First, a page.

The Telegraph
Since 1st March, 1999
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Kollegal keeps govt away from funeral

Kollegal, Dec. 9: Scattered violence broke out in Kollegal and a pall of gloom descended on Karnataka’s Chamrajnagar district as H. Nagappa was buried this evening at his farmhouse in Kamgare from where he was abducted on August 25.

In this emotionally charged atmosphere, family members of the slain leader rejected the S.M. Krishna government’s plans of a state funeral and conducted the last rites according to the Veerashaiva tradition, lowering his body to the ground in a sitting posture. The former Janata Dal (United) minister belonged to the Veerashaiva caste.

Kollegal’s residents virtually banned all representatives of the Congress government, police as well as politicians from Nagappa’s party from the funeral. Union ministers Ananth Kumar and Srinivas Prasad of the BJP, state minister H. Mahadev, state Janata Dal chief Byre Gowda and senior leaders like P.G.R. Scindia and Nage Gowda were roughed by the irate mob.

They fled as the mob made it clear they had no business being in Kamgare after failing to save Nagappa’s life. Reporters were also roughed up and many suffered minor bruises. The rest of Karnataka observed a relatively peaceful bandh.

As Kollegal grieved, Karnataka’s politics churned. Krishna convened a meeting of his Cabinet in Bangalore even as Opposition parties called for his resignation.

The trouble in the taluk had started since last night when Nagappa’s supporters went berserk after news of his death came in. The police had to fire once in the air to disperse a violent crowd. This morning, the growing restlessness turned into an outpouring of grief as Nagappa’s body was brought from Changdi to Ramapura, where the post-mortem was conducted.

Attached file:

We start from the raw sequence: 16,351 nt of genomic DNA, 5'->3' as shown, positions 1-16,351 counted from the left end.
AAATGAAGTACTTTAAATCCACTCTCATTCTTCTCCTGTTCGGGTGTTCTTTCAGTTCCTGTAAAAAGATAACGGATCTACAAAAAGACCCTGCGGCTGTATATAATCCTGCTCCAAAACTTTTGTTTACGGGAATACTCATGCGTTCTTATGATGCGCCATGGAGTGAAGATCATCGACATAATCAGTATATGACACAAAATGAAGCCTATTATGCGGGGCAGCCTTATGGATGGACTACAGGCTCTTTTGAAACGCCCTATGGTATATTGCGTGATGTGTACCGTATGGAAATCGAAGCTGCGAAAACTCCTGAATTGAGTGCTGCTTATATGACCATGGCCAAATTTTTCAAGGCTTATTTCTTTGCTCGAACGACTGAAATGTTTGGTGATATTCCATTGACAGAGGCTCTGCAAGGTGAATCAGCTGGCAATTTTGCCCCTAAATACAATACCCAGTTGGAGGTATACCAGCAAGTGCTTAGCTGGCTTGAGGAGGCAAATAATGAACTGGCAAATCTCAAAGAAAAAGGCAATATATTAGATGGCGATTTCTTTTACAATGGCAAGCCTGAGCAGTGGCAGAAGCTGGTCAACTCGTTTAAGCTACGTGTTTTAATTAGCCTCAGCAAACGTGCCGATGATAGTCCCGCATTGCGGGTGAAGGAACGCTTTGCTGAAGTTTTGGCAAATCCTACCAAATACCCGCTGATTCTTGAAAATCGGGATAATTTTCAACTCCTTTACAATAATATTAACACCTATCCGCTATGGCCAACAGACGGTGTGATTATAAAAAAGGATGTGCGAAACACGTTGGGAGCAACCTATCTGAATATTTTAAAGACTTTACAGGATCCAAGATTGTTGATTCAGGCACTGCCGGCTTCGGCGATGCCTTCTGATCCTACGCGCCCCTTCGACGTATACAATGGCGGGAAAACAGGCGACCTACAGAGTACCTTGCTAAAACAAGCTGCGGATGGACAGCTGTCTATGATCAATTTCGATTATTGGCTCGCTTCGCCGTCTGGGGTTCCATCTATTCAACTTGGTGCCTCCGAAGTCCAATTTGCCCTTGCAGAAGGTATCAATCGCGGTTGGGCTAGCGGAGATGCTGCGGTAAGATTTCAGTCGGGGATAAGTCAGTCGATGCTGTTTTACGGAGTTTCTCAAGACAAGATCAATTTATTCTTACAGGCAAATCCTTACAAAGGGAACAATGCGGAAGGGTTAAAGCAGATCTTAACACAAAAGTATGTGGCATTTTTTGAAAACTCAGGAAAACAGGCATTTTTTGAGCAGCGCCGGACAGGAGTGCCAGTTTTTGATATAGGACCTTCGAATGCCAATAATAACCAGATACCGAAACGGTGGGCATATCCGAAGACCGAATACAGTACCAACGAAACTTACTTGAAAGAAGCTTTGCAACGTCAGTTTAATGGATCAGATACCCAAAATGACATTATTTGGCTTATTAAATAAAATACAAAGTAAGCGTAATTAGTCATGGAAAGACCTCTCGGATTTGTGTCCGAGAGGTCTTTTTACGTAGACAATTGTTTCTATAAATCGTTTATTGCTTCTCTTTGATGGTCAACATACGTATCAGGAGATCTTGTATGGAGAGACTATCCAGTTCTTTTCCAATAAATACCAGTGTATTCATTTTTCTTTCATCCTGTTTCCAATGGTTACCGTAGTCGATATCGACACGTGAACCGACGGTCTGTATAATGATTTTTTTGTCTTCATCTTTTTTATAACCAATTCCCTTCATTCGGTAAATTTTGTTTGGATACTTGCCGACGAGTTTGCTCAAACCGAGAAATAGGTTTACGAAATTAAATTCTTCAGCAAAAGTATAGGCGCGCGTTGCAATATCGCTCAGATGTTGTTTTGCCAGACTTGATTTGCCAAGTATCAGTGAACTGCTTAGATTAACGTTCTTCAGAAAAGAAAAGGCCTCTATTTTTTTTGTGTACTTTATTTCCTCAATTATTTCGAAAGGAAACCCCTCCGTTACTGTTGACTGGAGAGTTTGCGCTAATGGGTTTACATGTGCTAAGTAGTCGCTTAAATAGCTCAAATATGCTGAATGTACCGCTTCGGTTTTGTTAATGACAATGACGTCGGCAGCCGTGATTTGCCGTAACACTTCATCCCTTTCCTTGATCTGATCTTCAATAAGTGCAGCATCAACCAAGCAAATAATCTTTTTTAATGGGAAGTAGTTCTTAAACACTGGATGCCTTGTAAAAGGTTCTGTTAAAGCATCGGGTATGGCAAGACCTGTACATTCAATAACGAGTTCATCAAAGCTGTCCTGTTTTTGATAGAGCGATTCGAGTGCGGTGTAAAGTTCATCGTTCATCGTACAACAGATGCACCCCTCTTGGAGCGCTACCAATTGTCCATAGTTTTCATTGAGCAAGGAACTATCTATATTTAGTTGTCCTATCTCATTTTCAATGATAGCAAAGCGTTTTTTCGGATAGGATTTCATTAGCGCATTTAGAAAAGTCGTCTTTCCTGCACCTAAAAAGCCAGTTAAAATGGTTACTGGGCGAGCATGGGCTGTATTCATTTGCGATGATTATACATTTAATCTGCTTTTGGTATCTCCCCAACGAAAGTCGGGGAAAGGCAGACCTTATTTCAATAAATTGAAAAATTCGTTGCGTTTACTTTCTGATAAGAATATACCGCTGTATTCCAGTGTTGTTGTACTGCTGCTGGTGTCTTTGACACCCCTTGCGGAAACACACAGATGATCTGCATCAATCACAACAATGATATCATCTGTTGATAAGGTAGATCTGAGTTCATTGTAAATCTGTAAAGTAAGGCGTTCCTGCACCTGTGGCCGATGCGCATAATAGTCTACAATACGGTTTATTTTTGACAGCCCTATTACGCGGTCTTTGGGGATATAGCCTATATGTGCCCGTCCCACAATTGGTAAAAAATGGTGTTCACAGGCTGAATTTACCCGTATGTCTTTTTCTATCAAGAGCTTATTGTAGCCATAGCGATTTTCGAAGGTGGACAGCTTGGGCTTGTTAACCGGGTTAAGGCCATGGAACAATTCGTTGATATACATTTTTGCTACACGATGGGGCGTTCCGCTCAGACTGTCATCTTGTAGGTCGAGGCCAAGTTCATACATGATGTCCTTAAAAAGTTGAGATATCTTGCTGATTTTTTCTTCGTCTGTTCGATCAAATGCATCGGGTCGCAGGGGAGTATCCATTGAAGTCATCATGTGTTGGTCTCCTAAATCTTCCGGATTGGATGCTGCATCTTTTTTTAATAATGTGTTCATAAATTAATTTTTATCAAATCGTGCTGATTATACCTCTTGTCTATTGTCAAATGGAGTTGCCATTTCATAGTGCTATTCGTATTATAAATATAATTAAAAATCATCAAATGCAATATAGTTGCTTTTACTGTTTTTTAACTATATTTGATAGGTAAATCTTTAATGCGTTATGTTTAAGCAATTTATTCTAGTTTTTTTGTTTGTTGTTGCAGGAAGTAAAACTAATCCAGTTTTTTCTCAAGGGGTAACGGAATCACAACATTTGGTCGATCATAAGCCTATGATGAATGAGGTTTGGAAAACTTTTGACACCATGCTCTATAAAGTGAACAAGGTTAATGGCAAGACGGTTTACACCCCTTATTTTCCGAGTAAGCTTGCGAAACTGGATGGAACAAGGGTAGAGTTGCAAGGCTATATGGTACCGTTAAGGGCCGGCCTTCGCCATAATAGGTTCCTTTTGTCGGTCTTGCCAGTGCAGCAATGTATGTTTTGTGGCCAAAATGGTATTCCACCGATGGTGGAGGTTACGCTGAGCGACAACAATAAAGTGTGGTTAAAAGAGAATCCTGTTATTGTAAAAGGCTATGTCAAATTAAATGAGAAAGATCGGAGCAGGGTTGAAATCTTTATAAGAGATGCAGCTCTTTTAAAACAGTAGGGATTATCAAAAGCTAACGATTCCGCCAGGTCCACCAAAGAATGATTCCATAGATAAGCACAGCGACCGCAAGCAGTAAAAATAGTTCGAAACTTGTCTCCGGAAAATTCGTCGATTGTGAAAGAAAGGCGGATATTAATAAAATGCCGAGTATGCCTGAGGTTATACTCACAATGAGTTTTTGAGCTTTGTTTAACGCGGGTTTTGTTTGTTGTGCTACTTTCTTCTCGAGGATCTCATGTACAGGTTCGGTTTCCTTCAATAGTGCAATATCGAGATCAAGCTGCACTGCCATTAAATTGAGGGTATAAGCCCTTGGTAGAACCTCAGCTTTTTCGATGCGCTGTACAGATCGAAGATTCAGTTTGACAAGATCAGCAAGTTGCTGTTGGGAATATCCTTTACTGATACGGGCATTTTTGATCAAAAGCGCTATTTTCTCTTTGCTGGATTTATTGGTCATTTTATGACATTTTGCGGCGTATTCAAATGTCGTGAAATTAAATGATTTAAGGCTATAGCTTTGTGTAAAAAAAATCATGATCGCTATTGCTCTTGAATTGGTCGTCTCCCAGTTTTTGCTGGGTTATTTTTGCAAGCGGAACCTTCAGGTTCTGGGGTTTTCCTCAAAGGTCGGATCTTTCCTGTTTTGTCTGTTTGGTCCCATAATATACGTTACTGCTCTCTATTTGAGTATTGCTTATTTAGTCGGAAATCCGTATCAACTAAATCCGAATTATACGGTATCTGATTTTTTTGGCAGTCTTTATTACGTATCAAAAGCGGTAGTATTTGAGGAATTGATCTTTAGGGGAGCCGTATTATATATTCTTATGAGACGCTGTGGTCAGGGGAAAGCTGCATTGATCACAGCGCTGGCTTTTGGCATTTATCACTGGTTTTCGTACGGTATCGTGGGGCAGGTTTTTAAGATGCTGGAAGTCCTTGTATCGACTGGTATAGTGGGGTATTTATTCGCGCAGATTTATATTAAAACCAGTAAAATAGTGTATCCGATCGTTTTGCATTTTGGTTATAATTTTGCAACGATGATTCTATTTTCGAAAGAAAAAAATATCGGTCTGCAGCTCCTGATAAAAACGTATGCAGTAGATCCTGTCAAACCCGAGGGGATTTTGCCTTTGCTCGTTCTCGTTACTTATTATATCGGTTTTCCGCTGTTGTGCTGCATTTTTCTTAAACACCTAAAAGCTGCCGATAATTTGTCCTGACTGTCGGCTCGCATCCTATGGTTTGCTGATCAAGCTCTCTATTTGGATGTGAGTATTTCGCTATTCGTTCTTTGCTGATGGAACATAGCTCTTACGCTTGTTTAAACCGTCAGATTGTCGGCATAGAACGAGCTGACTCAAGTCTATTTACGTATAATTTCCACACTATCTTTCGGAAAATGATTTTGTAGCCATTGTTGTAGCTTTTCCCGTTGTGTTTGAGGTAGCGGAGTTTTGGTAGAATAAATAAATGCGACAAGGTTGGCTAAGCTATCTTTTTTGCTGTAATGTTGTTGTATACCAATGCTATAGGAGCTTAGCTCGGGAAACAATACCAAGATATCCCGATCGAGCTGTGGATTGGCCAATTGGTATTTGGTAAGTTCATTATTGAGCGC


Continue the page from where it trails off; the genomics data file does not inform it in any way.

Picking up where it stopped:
The autopsy turned out to be a metaphor of the shortcomings of the administration, which has failed to capture Veerappan for years. There was no room to conduct the post-mortem and doctors did their job beneath a tree with cloth curtains serving as a screen.

As the post-mortem was being conducted, the mob burnt a vehicle parked at the Ramapura police station. Incidentally, the vehicle had been confiscated from Kolathur Mani, who is considered to be Veerappan’s associate and was repeatedly sought by the brigand as an emissary to negotiate Nagappa’s release. The mob also damaged a couple of passing vehicles.

The post-mortem revealed Nagappa was shot at point-blank range in the chest but the bullet could not to be traced, apparently because the wound had become maggot-infested.

After the autopsy the crowd gathered at the site demanded to have a last look at their leader, but the police refused. They feared the sight of the decomposed body would add fuel to the fire. As it turned out, the refusal triggered the violence. Political leaders, police officials and reporters were targeted with whatever came in handy — chairs, rods, bricks and stones.

The police tried to quell the violence by firing teargas shells and in the air but in vain. Nagappa’s body was virtually taken away by a 20,000-strong mob and carried in a frenzied procession to Kamgare. The entire village was cleared of policemen and the funeral, which lasted for over one-and-a-half hours, conducted amid slogan chanting.

For the Krishna government, which has doubled the award for catching Veerappan to Rs 2 crore, it could be the beginning of another round of trouble. There are fears that today’s incidents would spark a caste war between the Lingayat community — to which Nagappa belonged — and the Vokkaligas, Krishna’s community.

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